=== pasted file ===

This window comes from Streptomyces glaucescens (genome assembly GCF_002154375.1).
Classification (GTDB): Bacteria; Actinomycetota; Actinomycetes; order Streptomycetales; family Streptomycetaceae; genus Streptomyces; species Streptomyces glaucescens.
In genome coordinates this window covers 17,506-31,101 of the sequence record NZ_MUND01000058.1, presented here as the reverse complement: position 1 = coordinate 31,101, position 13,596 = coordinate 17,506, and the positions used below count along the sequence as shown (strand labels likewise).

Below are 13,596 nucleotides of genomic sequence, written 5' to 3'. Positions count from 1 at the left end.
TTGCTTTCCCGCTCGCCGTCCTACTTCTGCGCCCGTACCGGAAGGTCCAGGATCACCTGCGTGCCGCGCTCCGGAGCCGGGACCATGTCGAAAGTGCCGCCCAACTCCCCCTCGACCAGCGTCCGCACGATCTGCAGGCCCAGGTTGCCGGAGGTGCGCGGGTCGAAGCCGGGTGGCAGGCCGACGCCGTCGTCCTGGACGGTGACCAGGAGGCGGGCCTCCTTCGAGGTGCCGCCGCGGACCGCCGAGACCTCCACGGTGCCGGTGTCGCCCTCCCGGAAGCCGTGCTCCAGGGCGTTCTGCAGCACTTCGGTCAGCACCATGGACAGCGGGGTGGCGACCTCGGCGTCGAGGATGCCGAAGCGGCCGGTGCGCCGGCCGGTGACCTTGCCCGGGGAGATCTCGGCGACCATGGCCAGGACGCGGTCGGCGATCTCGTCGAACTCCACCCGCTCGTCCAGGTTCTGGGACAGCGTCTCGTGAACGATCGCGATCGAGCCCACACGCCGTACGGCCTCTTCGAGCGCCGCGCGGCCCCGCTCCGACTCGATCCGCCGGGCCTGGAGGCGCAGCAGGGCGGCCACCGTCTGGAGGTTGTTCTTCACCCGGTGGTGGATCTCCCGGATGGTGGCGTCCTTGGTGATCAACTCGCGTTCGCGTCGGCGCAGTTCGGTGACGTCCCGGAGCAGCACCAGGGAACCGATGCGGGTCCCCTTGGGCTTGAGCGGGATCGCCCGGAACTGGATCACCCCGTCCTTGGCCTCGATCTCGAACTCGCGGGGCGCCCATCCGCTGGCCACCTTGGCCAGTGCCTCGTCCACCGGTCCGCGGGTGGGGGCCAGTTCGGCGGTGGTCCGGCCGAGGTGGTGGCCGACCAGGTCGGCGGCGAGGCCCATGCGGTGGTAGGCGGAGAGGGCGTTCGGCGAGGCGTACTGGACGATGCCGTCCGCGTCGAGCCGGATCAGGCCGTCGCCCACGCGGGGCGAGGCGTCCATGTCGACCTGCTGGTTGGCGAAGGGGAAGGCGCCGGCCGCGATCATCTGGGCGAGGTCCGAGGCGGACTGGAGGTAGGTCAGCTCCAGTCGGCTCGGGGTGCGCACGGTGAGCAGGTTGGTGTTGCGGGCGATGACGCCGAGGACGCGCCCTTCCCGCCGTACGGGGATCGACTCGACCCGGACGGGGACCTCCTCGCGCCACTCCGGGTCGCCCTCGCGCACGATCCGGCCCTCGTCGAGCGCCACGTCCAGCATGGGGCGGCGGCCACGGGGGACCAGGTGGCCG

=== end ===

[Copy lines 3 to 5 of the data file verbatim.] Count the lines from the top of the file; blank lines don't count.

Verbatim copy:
In genome coordinates this window covers 17,506-31,101 of the sequence record NZ_MUND01000058.1, presented here as the reverse complement: position 1 = coordinate 31,101, position 13,596 = coordinate 17,506, and the positions used below count along the sequence as shown (strand labels likewise).

Below are 13,596 nucleotides of genomic sequence, written 5' to 3'. Positions count from 1 at the left end.
TTGCTTTCCCGCTCGCCGTCCTACTTCTGCGCCCGTACCGGAAGGTCCAGGATCACCTGCGTGCCGCGCTCCGGAGCCGGGACCATGTCGAAAGTGCCGCCCAACTCCCCCTCGACCAGCGTCCGCACGATCTGCAGGCCCAGGTTGCCGGAGGTGCGCGGGTCGAAGCCGGGTGGCAGGCCGACGCCGTCGTCCTGGACGGTGACCAGGAGGCGGGCCTCCTTCGAGGTGCCGCCGCGGACCGCCGAGACCTCCACGGTGCCGGTGTCGCCCTCCCGGAAGCCGTGCTCCAGGGCGTTCTGCAGCACTTCGGTCAGCACCATGGACAGCGGGGTGGCGACCTCGGCGTCGAGGATGCCGAAGCGGCCGGTGCGCCGGCCGGTGACCTTGCCCGGGGAGATCTCGGCGACCATGGCCAGGACGCGGTCGGCGATCTCGTCGAACTCCACCCGCTCGTCCAGGTTCTGGGACAGCGTCTCGTGAACGATCGCGATCGAGCCCACACGCCGTACGGCCTCTTCGAGCGCCGCGCGGCCCCGCTCCGACTCGATCCGCCGGGCCTGGAGGCGCAGCAGGGCGGCCACCGTCTGGAGGTTGTTCTTCACCCGGTGGTGGATCTCCCGGATGGTGGCGTCCTTGGTGATCAACTCGCGTTCGCGTCGGCGCAGTTCGGTGACGTCCCGGAGCAGCACCAGGGAACCGATGCGGGTCCCCTTGGGCTTGAGCGGGATCGCCCGGAACTGGATCACCCCGTCCTTGGCCTCGATCTCGAACTCGCGGGGCGCCCATCCGCTGGCCACCTTGGCCAGTGCCTCGTCCACCGGTCCGCGGGTGGGGGCCAGTTCGGCGGTGGTCCGGCCGAGGTGGTGGCCGACCAGGTCGGCGGCGAGGCCCATGCGGTGGTAGGCGGAGAGGGCGTTCGGCGAGGCGTACTGGACGATGCCGTCCGCGTCGAGCCGGATCAGGCCGTCGCCCACGCGGGGCGAGGCGTCCATGTCGACCTGCTGGTTGGCGAAGGGGAAGGCGCCGGCCGCGATCATCTGGGCGAGGTCCGAGGCGGACTGGAGGTAGGTCAGCTCCAGTCGGCTCGGGGTGCGCACGGTGAGCAGGTTGGTGTTGCGGGCGATGACGCCGAGGACGCGCCCTTCCCGCCGTACGGGGATCGACTCGACCCGGACGGGGACCTCCTCGCGCCACTCCGGGTCGCCCTCGCGCACGATCCGGCCCTCGTCGAGCGCCACGTCCAGCATGGGGCGGCGGCCACGGGGGACCAGGTGGCCG